PathogenesisVibrio Cholerae Vibrio Cholerae enterotoxin activates the stimulatory Gs protein via ADP-ribosylation. This stimulates secretion of chloride ions and water from enterocytes into the small intestines, and causing watery diarrhea.
Epidemiology Major pandemics since 1817 V. cholerae O1 biotype el tor Began in Asia in 1961, spread to Africa and Europe In 1991, the pandemic strain spread to Peru V. cholerae O139 Bengal emerged in 1992 in India History of travel (S. America, India, Asia)
Etiology Drinking contaminated and inadequately sterilized water or eating undercooked seafood Risk Factor: antacids and achlorhydria Gastric acid production is reduced will allow easier entrance of the bacteria to the small interstines Based on agglutination of antiserum against O1 (LPS) antigen O1 and non-O1 strains V. cholerae O1 and O139 associated with epidemics Produce cholera toxin Non-O1, non-O139 serotypes Cause diarrheal disease identical to classical cholera but does not cause large outbreaks of disease. Due to being a nonadherent strain.
Risk Factors Ingestion of contaminated water Replicates in fresh and low-salt-containing water Drinking unsterile water and ice in developing countries Ingestion of comtaminated food sources Shelfish, clams, oysters and crabs and its products or food handlers High poverty Urban slums, refugee camps, conflict zones, naterual disasters and prisons where sanitation facilities may not exist Periods of flooding Peope using tube-wells that become contaminated with fecal contents from the poo-quality sanitation. Blood Group O at a risk of more severe disease, but may actually be protective against initial infection.
Key Diagnostic Factors Onset begins 2-3 days after ingestion of bacteria Copious Watery Diarrhea Diarrhea >1 liter/hour is most likely cholera if sustained. >20 mL/kg during a 4-hour observation period Evidence of Volume Depletion (WHO Criteria) Mild (<5% volume depletion) = alert, but increased HR, dry mucous membranes and small postural BP drop (<20 mmHg) Moderate (5% to 10%) = irritability, sunken eyes, dry mouth, decreased skin turgor significant (>20 mmHg) postural BP drop. Severe (>10% volume depletion) = lethargy or coma, circulatory collapse (systolic BP< 80 mmHg Family History of recent, severe cholera outbreak Family clusters due to secondary cases or due to a common source
Key Diagnostic Factors ContinuedGreater than 20 Liters Rice Water Stoollost per day
Diagnostic Tests CBC Elevated Hct / Neutrophil CT. Serum Electrolyes K+ (low normal or high) and anion gap acidosis ECG Assess severtiy of volume depletion Serogroup confirmation Antisera Either O1 or O139 Darkfield Phase contrast Large quantity of curved microscopy of stool bacteria
Diagnostic Tests ContinuedVibrio Cholerae Microscopy: Small, rarely seen on stool Gram stain Darkfield microscopy can be used Culture: Next Slide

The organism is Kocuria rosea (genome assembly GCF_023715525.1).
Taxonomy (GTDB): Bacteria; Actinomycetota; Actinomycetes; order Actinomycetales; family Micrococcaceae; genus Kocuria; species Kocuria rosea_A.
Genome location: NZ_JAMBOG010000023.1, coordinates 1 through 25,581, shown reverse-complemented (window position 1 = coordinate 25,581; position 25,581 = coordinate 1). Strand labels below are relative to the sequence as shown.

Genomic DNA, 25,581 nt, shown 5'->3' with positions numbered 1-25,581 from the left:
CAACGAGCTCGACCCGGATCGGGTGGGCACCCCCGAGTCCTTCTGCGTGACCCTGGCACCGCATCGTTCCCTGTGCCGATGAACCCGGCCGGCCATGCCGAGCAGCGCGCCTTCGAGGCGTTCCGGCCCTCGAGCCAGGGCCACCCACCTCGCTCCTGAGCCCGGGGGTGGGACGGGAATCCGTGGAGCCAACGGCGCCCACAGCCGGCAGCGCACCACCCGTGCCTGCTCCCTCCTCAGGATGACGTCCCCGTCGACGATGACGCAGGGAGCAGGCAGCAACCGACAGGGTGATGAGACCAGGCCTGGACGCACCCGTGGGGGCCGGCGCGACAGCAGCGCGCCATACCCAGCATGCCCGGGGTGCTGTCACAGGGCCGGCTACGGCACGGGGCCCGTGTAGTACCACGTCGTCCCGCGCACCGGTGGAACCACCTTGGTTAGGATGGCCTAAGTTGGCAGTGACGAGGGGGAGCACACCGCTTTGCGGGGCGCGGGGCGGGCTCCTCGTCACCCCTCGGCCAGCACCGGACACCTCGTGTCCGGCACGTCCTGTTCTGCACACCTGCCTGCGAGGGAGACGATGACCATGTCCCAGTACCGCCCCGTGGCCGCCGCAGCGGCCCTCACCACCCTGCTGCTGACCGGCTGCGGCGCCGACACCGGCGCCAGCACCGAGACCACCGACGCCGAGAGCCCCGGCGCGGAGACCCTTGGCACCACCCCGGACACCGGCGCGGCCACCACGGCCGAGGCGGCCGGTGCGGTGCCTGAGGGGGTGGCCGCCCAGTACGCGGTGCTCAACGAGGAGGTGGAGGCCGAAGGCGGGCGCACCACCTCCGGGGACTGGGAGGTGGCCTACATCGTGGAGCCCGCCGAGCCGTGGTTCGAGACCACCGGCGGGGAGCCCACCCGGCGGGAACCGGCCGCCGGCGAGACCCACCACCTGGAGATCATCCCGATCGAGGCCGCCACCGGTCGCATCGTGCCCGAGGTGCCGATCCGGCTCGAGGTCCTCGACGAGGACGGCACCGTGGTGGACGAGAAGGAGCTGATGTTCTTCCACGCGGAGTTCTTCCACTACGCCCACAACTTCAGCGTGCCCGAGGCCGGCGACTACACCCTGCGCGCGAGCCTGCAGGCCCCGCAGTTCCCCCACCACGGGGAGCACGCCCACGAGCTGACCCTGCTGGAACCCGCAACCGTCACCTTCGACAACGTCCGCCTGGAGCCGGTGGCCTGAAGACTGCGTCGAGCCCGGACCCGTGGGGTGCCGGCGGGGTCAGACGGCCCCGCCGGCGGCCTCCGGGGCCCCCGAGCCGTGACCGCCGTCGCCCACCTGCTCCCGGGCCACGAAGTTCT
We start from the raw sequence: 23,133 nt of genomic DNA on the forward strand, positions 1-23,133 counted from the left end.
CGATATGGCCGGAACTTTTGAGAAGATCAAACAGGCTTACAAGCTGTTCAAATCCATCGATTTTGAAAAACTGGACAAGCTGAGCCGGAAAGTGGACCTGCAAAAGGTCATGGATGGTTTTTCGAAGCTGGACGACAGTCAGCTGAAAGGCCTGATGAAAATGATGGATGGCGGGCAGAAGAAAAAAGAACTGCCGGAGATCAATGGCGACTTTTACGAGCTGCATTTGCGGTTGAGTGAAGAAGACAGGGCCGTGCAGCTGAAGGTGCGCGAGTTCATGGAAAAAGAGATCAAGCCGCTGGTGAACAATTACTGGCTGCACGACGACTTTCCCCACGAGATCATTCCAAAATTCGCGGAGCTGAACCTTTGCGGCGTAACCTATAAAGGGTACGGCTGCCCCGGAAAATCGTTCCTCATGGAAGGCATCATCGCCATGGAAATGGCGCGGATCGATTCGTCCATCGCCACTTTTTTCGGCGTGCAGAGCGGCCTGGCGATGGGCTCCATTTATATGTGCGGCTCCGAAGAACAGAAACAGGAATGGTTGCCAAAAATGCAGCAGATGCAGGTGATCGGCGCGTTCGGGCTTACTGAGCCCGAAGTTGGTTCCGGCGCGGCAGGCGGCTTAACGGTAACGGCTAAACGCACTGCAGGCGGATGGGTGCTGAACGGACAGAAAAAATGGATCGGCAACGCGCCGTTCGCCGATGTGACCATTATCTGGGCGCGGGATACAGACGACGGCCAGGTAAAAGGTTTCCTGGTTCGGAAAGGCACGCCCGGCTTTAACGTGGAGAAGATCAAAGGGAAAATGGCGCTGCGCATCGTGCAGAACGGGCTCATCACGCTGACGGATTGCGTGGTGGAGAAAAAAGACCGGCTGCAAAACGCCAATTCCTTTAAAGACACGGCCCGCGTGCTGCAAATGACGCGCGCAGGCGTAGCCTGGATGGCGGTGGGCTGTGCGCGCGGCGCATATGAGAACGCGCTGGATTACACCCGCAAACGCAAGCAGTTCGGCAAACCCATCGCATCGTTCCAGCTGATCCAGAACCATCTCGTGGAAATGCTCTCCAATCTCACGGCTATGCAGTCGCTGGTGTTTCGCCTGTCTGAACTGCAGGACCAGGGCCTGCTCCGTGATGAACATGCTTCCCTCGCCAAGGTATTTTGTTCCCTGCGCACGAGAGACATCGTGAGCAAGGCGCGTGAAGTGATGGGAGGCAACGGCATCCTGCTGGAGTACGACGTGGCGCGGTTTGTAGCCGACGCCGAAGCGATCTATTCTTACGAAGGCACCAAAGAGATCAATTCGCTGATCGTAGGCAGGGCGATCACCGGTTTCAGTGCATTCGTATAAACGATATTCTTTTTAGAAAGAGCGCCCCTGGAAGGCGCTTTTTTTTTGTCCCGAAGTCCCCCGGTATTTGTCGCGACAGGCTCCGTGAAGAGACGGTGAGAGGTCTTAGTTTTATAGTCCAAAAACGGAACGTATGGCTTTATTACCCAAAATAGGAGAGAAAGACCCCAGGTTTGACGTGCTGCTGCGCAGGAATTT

Question What media does V. Cholerae grow on? A. Mannitol salt agar B. Eosin methylene blue C. Thiosulfate citrate bile salts sucrose D. Buffered charcoal yeast extract agar E. Don’t care, hurry up I want to leave.
C.Thiosulfatecitrate bilesalts sucrose(TCBS) agar
World Health Organization Diagnosis Criteria[WHO: Standard clinical case definition] WHO Standard case definition:A case of cholera suspected when: An area where the disease is not known to be present, a patient aged 5 years or more develops severe dehydration or dies from acute watery diarrhoea; In an area where there is a cholera epidemic, a patient aged 5 years or more develops acute watery diarrhoea, with or without vomiting. A case of cholera is confirmed when Vibrio cholerae O1 or O139 is isolated from any patient with diarrhoea.
Treatment No need for a a formal diagnosis of cholera to initiate treatment Urgent rehydration is the most important feature of treatment. IV rehydration is usually started for severely volume-depleted patients, but oral replacement solution (ORS) is the mainstay of therapy for mild-to-moderate disease and should be added to IV therapy as soon as is clinically possible. Antibiotics (based on local resistances) reduce both the severity and length of disease and should be used where possible Vitamin and micronutrient supplements in specific cases. Antisecretory agents have NOT been shown to be useful
The standardWorld HealthOrganizationOralRehydrationSalts (ORS)comesprepacked andcontains: Na+ 75, K+ 20, Cl- 65, citrate 10, and glucose 75, with an osmolality of 245 mosmol/L (all in mmol/L)
Treatment of Severe Volume Depleted Precisely calculating volume depletion is difficult. The equations provided in WHO document may be used in balance with clinical judgment. [WHO/UNICEF: Clinical mgmt of acute diarrhea] Secretory diarrhea is high in Sodium, Potassium and Bicarbonate therefore Ringer lactate should be used. With the loss of Bicarbonate and Potassium in the stool, cholera patients have a profound metabolic acidosis and total body K+ depletion. K+ should be replaced through inclusion of K+ in the IV or oral fluids regardless of initial K+ level.
Treatment of Moderate - Mild Volume Depleted Oral Rehydration is usually preferred as this avoids the complications of IV fluids Aggressive catch-up rehydration for 2-4 hours, followed by maintenance fluids until diarrhea stops, which takes 2 to 5 days later.
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Cholera CotDeath can occurs within hours if untreated60% mortality rate in untreated patients and <1% in treated The use of the cholera Cot enables health care providers to measure the enteric loss and replace losses with an equal volume of oral or IV fluids.
Prevention Water treatment and sanitation with chlorination of municipal water supplies. Boiling or filtration of water locally Health education Attention to careful handwashing with soap and water Disinfection of the dead and their belongings with simple burial procedures 2 oral vaccines available Composed of Killed, whole-cell bateria Contains the B-toxin subunit